Endoscopic Transforaminal Lumbar Disectomy

What is a Endoscopic Transforaminal Lumbar Disectomy?

Percutaneous means surgery is performed through a needle puncture, instead of a large skin incision. The use of a needle allows the surgeon to access the disc through a tiny opening in the skin and through natural openings in the spine. Once the needle is in place it is exchanged for a small tube that allows an endoscope to pass through it. Endoscopic means that the surgeon performs the procedure through a channel in the endoscope, while watching with the endoscope camera.

How is a percutaneous endoscopic lumbar discectomy performed?

Endoscopic Transforaminal Lumbar Disectomy is a minimally invasive procedure for the treatment of lower back pain due to a herniated disk. The patient is face down or lies on their side. A tiny skin nick is made on the skin of the back, near the flank. A needle is then placed through the skin nick and into the disc. A small wire is then placed into the disc, through the needle. The needle is exchanged for a series of small tubes. Using specialized instruments surgery is performed through these tubes. The procedure is guided by an endoscope, placed through the tube, and X-rays.

What are the advantages of Endoscopic Transforaminal Lumbar Disectomy?

Because a needle is used to access the disc from the skin a skin incision is not made, only a skin nick. Since the needle arrives to the disc via natural spinal openings healthy tissues are not disrupted. Unlike traditional minimally invasive surgery, muscles are not stripped from bone to access the spine, healthy bone is not removed to access the spinal openings and important spinal ligaments are not cut to access the disc. Performing surgery through a tiny skin nick and leaving healthy tissues intact means a same day procedure with a quicker recovery.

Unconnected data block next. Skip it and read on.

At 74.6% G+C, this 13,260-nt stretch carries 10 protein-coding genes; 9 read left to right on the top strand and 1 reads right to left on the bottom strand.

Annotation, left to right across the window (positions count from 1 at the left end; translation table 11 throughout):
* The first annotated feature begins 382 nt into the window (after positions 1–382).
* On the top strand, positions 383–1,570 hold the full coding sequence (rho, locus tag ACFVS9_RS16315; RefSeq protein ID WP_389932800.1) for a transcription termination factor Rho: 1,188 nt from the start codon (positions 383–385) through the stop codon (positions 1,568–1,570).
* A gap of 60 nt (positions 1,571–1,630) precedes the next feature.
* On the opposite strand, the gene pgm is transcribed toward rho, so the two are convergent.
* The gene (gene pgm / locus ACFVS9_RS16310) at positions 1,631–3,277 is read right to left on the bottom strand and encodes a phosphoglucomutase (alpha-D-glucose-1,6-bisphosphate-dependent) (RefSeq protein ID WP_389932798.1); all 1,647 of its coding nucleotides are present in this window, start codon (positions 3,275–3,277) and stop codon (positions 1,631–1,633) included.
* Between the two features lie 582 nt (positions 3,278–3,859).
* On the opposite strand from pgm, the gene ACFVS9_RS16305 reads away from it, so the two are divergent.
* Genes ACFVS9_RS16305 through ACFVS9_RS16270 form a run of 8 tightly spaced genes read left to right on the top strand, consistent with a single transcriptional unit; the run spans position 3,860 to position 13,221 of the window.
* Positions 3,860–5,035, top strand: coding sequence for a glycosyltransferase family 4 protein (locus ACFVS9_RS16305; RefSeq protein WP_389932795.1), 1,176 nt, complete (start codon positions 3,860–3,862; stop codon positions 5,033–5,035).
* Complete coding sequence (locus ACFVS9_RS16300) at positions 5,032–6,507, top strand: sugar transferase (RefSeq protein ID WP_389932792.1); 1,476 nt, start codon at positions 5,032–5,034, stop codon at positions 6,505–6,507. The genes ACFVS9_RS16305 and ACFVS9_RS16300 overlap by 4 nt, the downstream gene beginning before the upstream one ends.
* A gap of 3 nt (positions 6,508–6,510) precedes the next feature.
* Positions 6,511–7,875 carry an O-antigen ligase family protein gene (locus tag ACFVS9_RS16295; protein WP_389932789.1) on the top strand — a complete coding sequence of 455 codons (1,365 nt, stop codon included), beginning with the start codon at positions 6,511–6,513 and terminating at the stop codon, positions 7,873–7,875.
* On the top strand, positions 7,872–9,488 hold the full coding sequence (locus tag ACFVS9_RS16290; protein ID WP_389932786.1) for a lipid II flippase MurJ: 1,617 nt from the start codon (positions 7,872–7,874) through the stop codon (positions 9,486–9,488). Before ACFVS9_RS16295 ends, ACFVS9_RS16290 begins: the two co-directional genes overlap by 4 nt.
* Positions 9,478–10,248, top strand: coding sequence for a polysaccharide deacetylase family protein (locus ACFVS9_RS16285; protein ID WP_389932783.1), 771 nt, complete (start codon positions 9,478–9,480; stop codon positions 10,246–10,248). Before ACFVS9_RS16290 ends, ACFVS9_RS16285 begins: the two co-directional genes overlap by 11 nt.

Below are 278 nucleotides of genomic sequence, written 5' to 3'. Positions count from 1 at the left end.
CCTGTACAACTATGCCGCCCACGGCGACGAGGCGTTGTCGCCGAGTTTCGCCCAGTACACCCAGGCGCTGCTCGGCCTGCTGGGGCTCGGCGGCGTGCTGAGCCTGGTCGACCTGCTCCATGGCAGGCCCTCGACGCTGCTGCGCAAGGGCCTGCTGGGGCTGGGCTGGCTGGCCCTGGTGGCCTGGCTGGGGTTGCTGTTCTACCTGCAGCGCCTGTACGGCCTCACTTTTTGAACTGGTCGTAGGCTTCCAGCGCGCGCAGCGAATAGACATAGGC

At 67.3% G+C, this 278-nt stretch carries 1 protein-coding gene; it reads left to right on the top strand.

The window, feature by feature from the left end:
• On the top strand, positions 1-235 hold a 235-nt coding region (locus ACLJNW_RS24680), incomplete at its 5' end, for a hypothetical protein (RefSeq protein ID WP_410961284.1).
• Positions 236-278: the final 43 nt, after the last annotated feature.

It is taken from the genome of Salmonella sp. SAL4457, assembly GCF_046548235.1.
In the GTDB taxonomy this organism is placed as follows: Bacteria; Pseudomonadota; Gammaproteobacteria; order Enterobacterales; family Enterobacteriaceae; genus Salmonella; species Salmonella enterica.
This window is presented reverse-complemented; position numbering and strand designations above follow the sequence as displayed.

How long will the procedure take?

The procedure typically takes an hour to an hour and a half, depending on how many levels are operated on. After the procedure you will recover for about two hours before going home.

What is the recovery like?

You will walk out the door and go home the same day with pain medications. For the first two to three days we advise plenty of rest with light stretching. Activity should be tolerably increased over 7 days and should consist of short walks at first and a gradual return to normal daily activities. Avoid strenuous activity, heavy lifting (over 10 to 15 pounds) and twisting for the first several months. If your job is sedentary then work can be resumed in 7 days. At 4 weeks physical therapy or chiropractic care can be resumed. Since the procedure is minimally invasive rehabilitation will generally be easier and faster than with traditional surgery. Recovery time will vary based on individual factors.

Is a laser used to perform surgery?

The instruments used in endoscopic surgery are state of the art. Traditional surgical instruments have been miniaturized and elongated to fit through the endoscope. Specialized thermal probes are used to ablate diseased tissue through endoscope guidance. In some cases a laser is used to remove bone and disc.Despite the popularity of lasers in medical advertising, it’s important to realize that the laser is simply a tool in the surgeon’s arsenal, and not the surgery itself. online pharmacy

The 4 Pillars of Treating Chronic Spinal Pain

George Rappard MD discusses the 4 key pillars of spine care. The 4 pillars are physical therapy and chiropractic care tailored to your condition, appropriate selection of medical therapy, pain injections targeting your specific pain source and, as a last result, minimally invasive motion and stability preserving spinal surgery performed as an outpatient procedure. Through effective use of the first 3 pillars only about 5% of our patients need to go on to have back surgery or neck surgery.

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